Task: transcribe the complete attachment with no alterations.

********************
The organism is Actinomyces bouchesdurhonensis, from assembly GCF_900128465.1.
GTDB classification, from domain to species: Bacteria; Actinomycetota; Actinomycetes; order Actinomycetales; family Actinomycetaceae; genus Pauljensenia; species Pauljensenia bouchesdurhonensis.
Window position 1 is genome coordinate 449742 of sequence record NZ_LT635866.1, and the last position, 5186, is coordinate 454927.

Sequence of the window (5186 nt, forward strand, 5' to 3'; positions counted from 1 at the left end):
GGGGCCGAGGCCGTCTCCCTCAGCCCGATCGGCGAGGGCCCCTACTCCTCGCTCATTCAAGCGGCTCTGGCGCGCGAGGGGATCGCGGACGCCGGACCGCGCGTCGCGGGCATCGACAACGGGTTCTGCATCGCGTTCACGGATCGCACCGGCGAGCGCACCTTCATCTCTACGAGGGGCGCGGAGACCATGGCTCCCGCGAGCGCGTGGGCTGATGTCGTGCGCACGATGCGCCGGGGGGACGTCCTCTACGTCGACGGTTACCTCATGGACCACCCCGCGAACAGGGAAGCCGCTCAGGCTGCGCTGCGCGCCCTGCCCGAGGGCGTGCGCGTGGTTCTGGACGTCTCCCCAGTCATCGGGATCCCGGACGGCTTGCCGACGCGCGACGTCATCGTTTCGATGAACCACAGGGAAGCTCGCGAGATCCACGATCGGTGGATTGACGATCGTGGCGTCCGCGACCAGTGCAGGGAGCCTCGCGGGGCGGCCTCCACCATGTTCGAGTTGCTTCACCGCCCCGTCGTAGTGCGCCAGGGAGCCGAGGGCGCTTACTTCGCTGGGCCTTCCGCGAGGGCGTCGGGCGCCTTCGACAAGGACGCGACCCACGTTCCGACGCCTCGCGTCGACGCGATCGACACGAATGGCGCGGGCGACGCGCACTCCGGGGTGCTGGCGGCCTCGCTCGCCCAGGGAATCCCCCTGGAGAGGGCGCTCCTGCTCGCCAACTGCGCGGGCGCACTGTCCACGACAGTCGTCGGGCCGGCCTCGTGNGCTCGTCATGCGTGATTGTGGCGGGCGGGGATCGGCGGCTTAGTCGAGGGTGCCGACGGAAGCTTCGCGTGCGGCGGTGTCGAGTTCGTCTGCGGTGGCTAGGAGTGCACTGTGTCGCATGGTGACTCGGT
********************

The organism is Actinomyces bouchesdurhonensis, from assembly GCF_900128465.1.
GTDB classification, from domain to species: Bacteria; Actinomycetota; Actinomycetes; order Actinomycetales; family Actinomycetaceae; genus Pauljensenia; species Pauljensenia bouchesdurhonensis.
Window position 1 is genome coordinate 449742 of sequence record NZ_LT635866.1, and the last position, 5186, is coordinate 454927.

Sequence of the window (5186 nt, forward strand, 5' to 3'; positions counted from 1 at the left end):
GGGGCCGAGGCCGTCTCCCTCAGCCCGATCGGCGAGGGCCCCTACTCCTCGCTCATTCAAGCGGCTCTGGCGCGCGAGGGGATCGCGGACGCCGGACCGCGCGTCGCGGGCATCGACAACGGGTTCTGCATCGCGTTCACGGATCGCACCGGCGAGCGCACCTTCATCTCTACGAGGGGCGCGGAGACCATGGCTCCCGCGAGCGCGTGGGCTGATGTCGTGCGCACGATGCGCCGGGGGGACGTCCTCTACGTCGACGGTTACCTCATGGACCACCCCGCGAACAGGGAAGCCGCTCAGGCTGCGCTGCGCGCCCTGCCCGAGGGCGTGCGCGTGGTTCTGGACGTCTCCCCAGTCATCGGGATCCCGGACGGCTTGCCGACGCGCGACGTCATCGTTTCGATGAACCACAGGGAAGCTCGCGAGATCCACGATCGGTGGATTGACGATCGTGGCGTCCGCGACCAGTGCAGGGAGCCTCGCGGGGCGGCCTCCACCATGTTCGAGTTGCTTCACCGCCCCGTCGTAGTGCGCCAGGGAGCCGAGGGCGCTTACTTCGCTGGGCCTTCCGCGAGGGCGTCGGGCGCCTTCGACAAGGACGCGACCCACGTTCCGACGCCTCGCGTCGACGCGATCGACACGAATGGCGCGGGCGACGCGCACTCCGGGGTGCTGGCGGCCTCGCTCGCCCAGGGAATCCCCCTGGAGAGGGCGCTCCTGCTCGCCAACTGCGCGGGCGCACTGTCCACGACAGTCGTCGGGCCGGCCTCGTGNGCTCGTCATGCGTGATTGTGGCGGGCGGGGATCGGCGGCTTAGTCGAGGGTGCCGACGGAAGCTTCGCGTGCGGCGGTGTCGAGTTCGTCTGCGGTGGCTAGGAGTGCACTGTGTCGCATGGTGACTCGGT